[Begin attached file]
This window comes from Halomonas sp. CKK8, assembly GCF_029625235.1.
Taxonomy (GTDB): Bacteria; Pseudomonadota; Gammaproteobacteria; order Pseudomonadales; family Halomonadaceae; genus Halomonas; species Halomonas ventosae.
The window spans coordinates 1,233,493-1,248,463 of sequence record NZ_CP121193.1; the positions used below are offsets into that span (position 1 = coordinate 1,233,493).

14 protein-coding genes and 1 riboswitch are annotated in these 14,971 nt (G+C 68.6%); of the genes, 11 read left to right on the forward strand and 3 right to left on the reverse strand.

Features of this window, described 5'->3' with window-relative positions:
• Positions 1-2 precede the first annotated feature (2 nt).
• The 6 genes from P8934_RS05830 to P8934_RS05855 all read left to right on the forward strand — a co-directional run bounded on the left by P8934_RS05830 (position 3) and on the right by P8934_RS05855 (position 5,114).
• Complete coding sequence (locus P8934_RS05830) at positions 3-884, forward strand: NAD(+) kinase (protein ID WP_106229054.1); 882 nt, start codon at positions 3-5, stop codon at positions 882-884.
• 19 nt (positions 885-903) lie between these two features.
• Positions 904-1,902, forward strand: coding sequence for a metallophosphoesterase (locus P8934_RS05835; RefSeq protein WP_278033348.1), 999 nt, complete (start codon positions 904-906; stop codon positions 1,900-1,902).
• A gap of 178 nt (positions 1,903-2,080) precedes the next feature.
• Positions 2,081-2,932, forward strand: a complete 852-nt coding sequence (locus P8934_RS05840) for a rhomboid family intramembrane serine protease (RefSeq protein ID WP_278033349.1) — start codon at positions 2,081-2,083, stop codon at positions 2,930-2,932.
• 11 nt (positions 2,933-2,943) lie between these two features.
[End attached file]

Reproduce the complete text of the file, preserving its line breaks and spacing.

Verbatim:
This window comes from Halomonas sp. CKK8, assembly GCF_029625235.1.
Taxonomy (GTDB): Bacteria; Pseudomonadota; Gammaproteobacteria; order Pseudomonadales; family Halomonadaceae; genus Halomonas; species Halomonas ventosae.
The window spans coordinates 1,233,493-1,248,463 of sequence record NZ_CP121193.1; the positions used below are offsets into that span (position 1 = coordinate 1,233,493).

14 protein-coding genes and 1 riboswitch are annotated in these 14,971 nt (G+C 68.6%); of the genes, 11 read left to right on the forward strand and 3 right to left on the reverse strand.

Features of this window, described 5'->3' with window-relative positions:
• Positions 1-2 precede the first annotated feature (2 nt).
• The 6 genes from P8934_RS05830 to P8934_RS05855 all read left to right on the forward strand — a co-directional run bounded on the left by P8934_RS05830 (position 3) and on the right by P8934_RS05855 (position 5,114).
• Complete coding sequence (locus P8934_RS05830) at positions 3-884, forward strand: NAD(+) kinase (protein ID WP_106229054.1); 882 nt, start codon at positions 3-5, stop codon at positions 882-884.
• 19 nt (positions 885-903) lie between these two features.
• Positions 904-1,902, forward strand: coding sequence for a metallophosphoesterase (locus P8934_RS05835; RefSeq protein WP_278033348.1), 999 nt, complete (start codon positions 904-906; stop codon positions 1,900-1,902).
• A gap of 178 nt (positions 1,903-2,080) precedes the next feature.
• Positions 2,081-2,932, forward strand: a complete 852-nt coding sequence (locus P8934_RS05840) for a rhomboid family intramembrane serine protease (RefSeq protein ID WP_278033349.1) — start codon at positions 2,081-2,083, stop codon at positions 2,930-2,932.
• 11 nt (positions 2,933-2,943) lie between these two features.